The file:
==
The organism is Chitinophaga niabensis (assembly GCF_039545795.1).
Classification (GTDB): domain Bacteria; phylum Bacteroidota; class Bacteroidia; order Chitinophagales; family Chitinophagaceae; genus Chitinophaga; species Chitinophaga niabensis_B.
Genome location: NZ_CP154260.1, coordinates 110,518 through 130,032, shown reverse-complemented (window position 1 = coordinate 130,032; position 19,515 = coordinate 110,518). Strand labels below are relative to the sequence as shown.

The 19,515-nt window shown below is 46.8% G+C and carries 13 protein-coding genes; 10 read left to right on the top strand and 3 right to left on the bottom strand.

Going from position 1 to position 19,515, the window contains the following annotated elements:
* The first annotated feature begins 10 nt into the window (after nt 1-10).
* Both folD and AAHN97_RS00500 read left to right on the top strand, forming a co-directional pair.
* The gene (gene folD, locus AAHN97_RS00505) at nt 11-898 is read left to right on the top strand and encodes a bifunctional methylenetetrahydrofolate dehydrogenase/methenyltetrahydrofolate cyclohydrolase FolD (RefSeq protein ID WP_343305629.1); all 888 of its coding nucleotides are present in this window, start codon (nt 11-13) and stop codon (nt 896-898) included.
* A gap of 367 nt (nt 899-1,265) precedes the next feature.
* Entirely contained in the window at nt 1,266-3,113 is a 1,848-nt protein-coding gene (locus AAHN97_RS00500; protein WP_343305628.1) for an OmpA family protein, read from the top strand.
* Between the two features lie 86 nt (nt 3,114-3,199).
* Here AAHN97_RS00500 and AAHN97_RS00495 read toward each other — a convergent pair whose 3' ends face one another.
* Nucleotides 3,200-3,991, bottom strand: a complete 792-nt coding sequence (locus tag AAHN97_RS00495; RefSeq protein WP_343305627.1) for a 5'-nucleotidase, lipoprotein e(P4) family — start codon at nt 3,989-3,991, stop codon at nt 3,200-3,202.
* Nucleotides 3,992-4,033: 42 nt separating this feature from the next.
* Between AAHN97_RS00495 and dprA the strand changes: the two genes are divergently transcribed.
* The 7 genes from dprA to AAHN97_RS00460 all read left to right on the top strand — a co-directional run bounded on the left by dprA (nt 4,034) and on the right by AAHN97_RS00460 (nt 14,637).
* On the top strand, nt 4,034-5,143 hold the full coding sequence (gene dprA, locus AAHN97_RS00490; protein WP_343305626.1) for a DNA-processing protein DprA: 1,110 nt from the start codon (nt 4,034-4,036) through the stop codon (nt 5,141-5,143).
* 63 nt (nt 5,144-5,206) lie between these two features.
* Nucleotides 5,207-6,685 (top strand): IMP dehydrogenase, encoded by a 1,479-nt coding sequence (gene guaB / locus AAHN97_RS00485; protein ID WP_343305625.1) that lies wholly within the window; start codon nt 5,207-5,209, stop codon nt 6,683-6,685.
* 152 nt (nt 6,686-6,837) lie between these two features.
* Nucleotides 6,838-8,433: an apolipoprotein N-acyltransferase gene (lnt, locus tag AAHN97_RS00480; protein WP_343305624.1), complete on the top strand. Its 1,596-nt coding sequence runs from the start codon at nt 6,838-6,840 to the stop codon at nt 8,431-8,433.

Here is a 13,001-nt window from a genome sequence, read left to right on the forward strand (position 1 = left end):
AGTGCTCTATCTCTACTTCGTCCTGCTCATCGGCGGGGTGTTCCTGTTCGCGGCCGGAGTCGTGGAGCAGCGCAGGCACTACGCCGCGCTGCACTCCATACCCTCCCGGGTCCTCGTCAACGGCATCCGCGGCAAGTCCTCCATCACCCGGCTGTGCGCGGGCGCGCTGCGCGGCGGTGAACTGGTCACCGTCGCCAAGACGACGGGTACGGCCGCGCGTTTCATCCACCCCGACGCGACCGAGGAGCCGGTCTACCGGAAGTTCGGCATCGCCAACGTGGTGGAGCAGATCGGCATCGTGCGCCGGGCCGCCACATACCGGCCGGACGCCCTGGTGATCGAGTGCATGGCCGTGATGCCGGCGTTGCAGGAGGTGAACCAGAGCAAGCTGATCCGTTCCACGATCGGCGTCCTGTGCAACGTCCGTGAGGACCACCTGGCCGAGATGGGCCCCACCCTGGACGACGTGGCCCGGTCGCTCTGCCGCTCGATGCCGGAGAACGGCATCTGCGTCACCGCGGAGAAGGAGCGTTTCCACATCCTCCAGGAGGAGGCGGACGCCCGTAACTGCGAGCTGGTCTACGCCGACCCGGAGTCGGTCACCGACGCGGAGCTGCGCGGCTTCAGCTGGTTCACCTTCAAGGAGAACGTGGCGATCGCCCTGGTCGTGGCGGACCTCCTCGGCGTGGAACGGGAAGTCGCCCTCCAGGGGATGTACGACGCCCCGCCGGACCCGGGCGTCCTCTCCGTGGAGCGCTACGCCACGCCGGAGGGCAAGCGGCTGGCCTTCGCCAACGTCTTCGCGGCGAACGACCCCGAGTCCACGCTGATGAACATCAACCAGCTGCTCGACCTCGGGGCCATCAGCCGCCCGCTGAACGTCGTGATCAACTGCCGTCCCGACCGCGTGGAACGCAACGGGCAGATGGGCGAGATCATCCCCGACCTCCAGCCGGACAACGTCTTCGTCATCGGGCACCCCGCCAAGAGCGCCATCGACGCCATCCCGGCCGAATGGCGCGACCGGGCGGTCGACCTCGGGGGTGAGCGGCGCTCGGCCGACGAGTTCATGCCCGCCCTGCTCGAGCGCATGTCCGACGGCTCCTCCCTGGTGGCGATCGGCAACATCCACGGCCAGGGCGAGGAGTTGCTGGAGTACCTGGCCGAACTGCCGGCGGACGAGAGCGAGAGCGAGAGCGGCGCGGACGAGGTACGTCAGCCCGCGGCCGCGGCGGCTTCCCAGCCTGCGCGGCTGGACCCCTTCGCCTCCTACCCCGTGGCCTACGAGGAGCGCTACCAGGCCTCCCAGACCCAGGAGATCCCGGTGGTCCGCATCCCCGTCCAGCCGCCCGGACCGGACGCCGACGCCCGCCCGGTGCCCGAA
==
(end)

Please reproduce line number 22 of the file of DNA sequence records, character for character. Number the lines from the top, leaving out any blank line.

Here is a 13,001-nt window from a genome sequence, read left to right on the forward strand (position 1 = left end):